A critical care doctor guided the respondents. They intubated Sosa to breathe, connecting a tube to a ventilator and inserting it down his throat. He injected her with medicine to increase the output of her heart. With a defibrillator, they rattled his heart.

Three doctors alternately performed CPR.

In the midst of this “organised chaos”, Tamboli was still trying to open Sosa’s blocked artery. X-ray images showed his stopped heart.

“He’s dying on me, literally dying on me,” Tamboli remembered.

Under ideal circumstances, running a catheter wire through the arteries toward the heart is a difficult process, a series of delicate, subtle movements and adjustments.

Tamboli was trying to do it on a body being jolted by defibrillators and doing chest compressions.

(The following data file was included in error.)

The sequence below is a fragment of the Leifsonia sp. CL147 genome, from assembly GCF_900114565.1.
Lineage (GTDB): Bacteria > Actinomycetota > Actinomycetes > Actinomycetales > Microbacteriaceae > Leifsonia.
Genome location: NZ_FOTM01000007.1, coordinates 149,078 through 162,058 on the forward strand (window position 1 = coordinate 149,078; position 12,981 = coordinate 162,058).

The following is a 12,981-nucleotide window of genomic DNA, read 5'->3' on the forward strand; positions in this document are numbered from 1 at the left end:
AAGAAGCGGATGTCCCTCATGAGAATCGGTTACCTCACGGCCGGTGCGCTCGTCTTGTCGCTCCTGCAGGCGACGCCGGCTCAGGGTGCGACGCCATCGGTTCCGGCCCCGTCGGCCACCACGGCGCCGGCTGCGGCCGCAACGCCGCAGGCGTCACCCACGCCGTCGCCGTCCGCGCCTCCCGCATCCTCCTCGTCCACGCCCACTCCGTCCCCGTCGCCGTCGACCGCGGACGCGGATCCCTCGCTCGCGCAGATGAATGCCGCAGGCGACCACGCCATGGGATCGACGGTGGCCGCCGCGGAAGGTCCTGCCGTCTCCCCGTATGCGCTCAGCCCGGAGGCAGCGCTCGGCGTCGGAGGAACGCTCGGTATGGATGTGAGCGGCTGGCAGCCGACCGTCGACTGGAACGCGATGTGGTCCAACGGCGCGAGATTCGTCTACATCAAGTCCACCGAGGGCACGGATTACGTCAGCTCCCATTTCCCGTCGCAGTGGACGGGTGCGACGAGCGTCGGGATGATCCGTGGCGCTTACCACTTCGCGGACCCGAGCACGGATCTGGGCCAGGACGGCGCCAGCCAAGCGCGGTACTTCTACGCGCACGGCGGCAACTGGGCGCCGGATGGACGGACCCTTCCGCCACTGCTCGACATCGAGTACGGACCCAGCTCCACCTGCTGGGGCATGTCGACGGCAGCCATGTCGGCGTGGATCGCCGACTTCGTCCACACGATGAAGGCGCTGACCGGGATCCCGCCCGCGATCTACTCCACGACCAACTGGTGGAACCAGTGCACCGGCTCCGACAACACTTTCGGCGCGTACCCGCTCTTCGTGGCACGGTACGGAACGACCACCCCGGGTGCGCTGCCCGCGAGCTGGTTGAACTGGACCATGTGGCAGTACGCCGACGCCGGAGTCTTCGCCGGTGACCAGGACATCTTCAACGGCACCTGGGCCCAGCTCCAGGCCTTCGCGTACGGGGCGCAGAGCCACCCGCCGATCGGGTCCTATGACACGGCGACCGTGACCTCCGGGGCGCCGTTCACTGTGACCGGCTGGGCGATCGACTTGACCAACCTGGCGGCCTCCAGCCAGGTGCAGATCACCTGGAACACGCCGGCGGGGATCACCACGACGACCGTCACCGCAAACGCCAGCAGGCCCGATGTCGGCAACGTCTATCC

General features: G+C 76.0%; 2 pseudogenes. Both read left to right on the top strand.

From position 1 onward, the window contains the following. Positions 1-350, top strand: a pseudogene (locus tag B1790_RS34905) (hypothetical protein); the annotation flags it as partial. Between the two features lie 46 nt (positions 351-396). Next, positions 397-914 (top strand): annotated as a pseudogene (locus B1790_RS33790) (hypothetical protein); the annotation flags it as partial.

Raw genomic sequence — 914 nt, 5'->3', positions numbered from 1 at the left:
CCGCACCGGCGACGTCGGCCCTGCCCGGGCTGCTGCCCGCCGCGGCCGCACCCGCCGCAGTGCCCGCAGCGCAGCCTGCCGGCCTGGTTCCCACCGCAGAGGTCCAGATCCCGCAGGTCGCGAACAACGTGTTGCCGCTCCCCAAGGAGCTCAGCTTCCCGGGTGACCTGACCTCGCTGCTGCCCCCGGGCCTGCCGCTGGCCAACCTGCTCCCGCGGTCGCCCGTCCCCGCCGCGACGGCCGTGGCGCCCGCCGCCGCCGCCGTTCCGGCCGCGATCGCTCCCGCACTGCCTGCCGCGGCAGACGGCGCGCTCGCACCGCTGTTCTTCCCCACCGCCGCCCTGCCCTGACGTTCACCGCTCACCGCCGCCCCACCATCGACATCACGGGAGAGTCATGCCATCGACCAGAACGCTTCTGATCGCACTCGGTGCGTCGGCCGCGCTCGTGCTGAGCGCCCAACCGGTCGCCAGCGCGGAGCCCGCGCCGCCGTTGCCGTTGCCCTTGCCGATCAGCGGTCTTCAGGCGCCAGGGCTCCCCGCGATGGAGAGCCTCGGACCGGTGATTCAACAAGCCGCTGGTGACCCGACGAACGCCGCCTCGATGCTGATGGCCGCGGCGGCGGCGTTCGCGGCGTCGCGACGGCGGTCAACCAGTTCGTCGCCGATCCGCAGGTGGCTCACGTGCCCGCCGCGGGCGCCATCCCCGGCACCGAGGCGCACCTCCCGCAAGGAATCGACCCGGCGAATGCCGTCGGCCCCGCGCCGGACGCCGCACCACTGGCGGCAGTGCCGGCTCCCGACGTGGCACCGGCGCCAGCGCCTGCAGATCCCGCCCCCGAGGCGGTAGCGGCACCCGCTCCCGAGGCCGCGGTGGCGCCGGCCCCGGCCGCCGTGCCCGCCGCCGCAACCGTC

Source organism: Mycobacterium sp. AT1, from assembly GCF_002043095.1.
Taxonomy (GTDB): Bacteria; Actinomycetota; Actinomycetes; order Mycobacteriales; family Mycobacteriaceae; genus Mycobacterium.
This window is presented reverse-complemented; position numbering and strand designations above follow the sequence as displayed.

“It’s like trying to fix an engine with the engine running,” he said.

Tamboli told the CPR performers that they needed to pause for an interval of 10 seconds. CPR was stopped four times.

Knowing he had little time left and only a rough idea of ​​where the clot was, Tamboli asked a nurse for the longest stent. They then fitted a 1¼-inch-long reticular tube inside Sosa’s right coronary artery.

After placing the stent, doctors were able to restart Sosa’s heart. He was medically dead by about a minute.

Sosa was alive, but barely.

His blood pressure was “in the toilet” and no one in the room believed he would survive.

“The critical care doctor tells me, ‘You know, I think he’s gone. Maybe we should go and talk to his wife,'” Tamboli said.

Tamboli knew it made medical sense to stop. But something inside told him to persevere. He knew that Sosa was relatively young and in good health, apart from high blood pressure.

As a last resort, they decided to install a small heart pump known as an impala inside Sosa. This device does most of the work of the heart, transporting healthy blood to the organs. He hoped it would reduce the strain on Sosa’s heart muscle, allowing him to recover.